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Cochrane Database Syst Rev. 2008 Jan 23;(1):CD002073. doi: 10.1002/14651858.CD002073.pub2.

Interventions for the treatment of twin-twin transfusion syndrome.

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  • 1Liverpool Women's NHS Foundation Trust, Crown Street, Liverpool, Merseyside, UK L8 7SS.

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Twin-twin transfusion syndrome, a condition affecting monochorionic twin pregnancies, is associated with a high risk of perinatal mortality and morbidity. A number of treatments have been introduced to treat the condition but it is unclear which intervention improves maternal and fetal outcome.


The objective of this review was to evaluate the impact of treatment modalities in twin-twin transfusion syndrome.


We searched the Cochrane Pregnancy and Childbirth Group's Trials Register (October 2007) and the Cochrane Central Register of Controlled Trials (The Cochrane Library 2007, Issue 4). We also searched conference proceedings and made personal contact with experts active in the area of the review.


Randomised and quasi-randomised studies of amnioreduction versus laser coagulation, septostomy versus laser coagulation or septostomy versus amnioreduction.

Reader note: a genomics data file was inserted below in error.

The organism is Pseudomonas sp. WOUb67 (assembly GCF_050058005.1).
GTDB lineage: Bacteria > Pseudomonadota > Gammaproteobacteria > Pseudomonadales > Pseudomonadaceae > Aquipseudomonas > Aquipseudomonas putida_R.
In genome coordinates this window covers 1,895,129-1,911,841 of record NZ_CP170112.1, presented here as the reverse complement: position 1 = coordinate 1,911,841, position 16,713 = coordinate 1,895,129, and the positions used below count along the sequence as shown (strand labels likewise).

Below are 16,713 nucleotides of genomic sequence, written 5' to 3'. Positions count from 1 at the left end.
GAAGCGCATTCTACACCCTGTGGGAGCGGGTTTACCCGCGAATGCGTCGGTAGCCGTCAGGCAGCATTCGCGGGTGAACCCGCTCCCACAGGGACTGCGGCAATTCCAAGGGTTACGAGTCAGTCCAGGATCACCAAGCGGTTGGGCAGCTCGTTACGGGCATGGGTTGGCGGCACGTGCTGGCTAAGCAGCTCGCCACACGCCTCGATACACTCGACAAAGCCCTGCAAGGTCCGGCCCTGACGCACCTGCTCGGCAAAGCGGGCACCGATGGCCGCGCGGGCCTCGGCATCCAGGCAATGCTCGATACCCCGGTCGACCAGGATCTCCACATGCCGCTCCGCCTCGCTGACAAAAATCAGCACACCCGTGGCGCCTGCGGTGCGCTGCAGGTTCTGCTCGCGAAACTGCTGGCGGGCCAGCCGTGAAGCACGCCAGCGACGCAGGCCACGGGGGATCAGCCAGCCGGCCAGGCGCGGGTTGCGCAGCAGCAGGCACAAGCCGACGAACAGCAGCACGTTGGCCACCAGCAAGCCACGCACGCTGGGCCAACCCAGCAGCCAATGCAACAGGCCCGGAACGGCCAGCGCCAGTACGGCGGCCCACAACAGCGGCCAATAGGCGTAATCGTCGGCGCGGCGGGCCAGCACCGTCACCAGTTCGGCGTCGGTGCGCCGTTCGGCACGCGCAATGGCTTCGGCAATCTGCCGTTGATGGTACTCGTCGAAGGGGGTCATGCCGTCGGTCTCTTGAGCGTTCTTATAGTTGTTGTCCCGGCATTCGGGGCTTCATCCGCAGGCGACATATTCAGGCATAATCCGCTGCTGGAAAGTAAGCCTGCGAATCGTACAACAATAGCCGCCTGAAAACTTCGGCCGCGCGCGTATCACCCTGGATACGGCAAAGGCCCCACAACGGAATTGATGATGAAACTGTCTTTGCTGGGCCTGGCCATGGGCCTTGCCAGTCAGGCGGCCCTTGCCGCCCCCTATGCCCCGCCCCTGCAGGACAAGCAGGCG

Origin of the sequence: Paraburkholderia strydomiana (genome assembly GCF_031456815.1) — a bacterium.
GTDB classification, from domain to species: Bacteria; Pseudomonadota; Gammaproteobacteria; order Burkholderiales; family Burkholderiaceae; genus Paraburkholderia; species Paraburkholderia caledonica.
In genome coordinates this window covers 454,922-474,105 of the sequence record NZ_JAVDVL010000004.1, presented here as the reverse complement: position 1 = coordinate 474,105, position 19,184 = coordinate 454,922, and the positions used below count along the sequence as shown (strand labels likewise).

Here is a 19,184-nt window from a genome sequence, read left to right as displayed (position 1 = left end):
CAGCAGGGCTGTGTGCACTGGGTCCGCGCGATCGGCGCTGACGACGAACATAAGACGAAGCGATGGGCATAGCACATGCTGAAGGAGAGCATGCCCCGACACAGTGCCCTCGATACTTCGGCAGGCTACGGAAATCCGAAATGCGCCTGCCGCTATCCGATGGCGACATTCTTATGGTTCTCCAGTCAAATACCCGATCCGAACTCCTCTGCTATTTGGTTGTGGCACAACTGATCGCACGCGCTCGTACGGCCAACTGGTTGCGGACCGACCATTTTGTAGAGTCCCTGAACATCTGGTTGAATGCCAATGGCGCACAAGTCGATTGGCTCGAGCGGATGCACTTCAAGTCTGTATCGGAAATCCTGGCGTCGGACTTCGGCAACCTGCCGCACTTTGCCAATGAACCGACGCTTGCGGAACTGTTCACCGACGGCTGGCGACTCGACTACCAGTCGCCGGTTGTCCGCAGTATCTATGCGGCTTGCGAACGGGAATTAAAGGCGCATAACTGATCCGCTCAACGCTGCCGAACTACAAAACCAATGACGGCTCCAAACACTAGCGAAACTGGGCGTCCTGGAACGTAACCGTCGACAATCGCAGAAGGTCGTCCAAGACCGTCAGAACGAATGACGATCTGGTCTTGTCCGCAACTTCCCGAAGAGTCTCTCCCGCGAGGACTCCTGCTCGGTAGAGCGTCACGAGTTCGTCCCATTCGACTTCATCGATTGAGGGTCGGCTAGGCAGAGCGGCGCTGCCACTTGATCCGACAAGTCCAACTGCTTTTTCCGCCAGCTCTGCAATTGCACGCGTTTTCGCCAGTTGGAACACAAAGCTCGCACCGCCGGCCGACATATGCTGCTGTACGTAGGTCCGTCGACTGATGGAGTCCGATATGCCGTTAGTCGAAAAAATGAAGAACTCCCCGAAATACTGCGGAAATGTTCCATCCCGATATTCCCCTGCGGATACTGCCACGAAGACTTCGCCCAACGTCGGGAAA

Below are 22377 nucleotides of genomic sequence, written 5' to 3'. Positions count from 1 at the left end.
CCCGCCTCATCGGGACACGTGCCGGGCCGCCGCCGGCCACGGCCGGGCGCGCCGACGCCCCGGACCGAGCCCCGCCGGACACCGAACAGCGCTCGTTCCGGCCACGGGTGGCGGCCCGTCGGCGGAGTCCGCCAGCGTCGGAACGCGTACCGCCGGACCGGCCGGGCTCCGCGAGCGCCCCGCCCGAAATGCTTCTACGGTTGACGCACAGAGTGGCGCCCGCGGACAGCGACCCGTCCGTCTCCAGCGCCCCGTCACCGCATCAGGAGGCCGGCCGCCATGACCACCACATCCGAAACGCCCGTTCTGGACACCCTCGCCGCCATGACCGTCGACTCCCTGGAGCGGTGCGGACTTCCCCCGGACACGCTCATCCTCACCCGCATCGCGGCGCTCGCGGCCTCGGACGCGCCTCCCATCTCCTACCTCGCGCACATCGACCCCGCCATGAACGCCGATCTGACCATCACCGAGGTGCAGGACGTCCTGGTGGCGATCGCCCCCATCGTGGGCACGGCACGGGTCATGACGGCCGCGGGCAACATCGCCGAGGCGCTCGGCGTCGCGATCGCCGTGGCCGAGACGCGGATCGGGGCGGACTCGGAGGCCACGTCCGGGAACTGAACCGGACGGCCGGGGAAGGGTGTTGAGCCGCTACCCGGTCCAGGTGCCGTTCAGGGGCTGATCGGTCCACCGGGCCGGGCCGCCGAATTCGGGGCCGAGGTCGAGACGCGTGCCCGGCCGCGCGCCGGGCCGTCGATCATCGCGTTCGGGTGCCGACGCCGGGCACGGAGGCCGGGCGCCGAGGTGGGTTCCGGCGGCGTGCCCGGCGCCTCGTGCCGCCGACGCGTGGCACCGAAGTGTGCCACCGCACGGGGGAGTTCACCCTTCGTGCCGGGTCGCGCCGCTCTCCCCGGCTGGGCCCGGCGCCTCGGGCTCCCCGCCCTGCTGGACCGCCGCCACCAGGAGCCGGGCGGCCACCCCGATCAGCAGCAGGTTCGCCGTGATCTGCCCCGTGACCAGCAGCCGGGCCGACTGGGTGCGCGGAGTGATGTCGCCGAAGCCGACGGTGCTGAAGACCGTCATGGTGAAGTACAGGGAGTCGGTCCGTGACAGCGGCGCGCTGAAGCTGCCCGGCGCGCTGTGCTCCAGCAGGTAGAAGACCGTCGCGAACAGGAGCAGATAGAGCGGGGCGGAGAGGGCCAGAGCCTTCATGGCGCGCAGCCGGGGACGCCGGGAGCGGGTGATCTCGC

One review author assessed eligibility and extracted data, which were checked by a second author. We contacted study authors for additional information.


Two studies (213 women) were included. This review shows that laser coagulation of anastomotic vessels results in less death of both infants per pregnancy (relative risk (RR) 0.33; 95% confidence interval (CI) 0.16 to 0.67, one trial), less perinatal death (RR 0.59; 95% CI 0.0.40 to 0.87 adjusted for cluster, one trial) and less neonatal death (RR 0.29; 95% CI 0.14 to 0.61 adjusted for cluster, one trial) than in pregnancies treated with amnioreduction. There is no difference in perinatal outcome between amnioreduction and septostomy. A third study is awaiting assessment. More babies were alive without neurological abnormality at the age of six months in the laser group than the amnioreduction groups (RR 1.66; 95% CI 1.17 to 2.35 adjusted for clustering, one trial). This difference did not persist beyond six months of age. There was no significant difference in the babies alive at six months with neurological abnormality treated by laser coagulation or amnioreduction (RR 0.58; 95% CI 0.18 to 1.86 adjusted for clustering, one trial).


Endoscopic laser coagulation of anastomotic vessels should be considered in the treatment of all stages of twin-twin transfusion syndrome to improve perinatal outcome. Further research on the effect of treatment on milder forms of twin-twin transfusion syndrome (Quintero stage 1 and 2) are required. The long-term outcomes of survivors from the studies included in this review are required.

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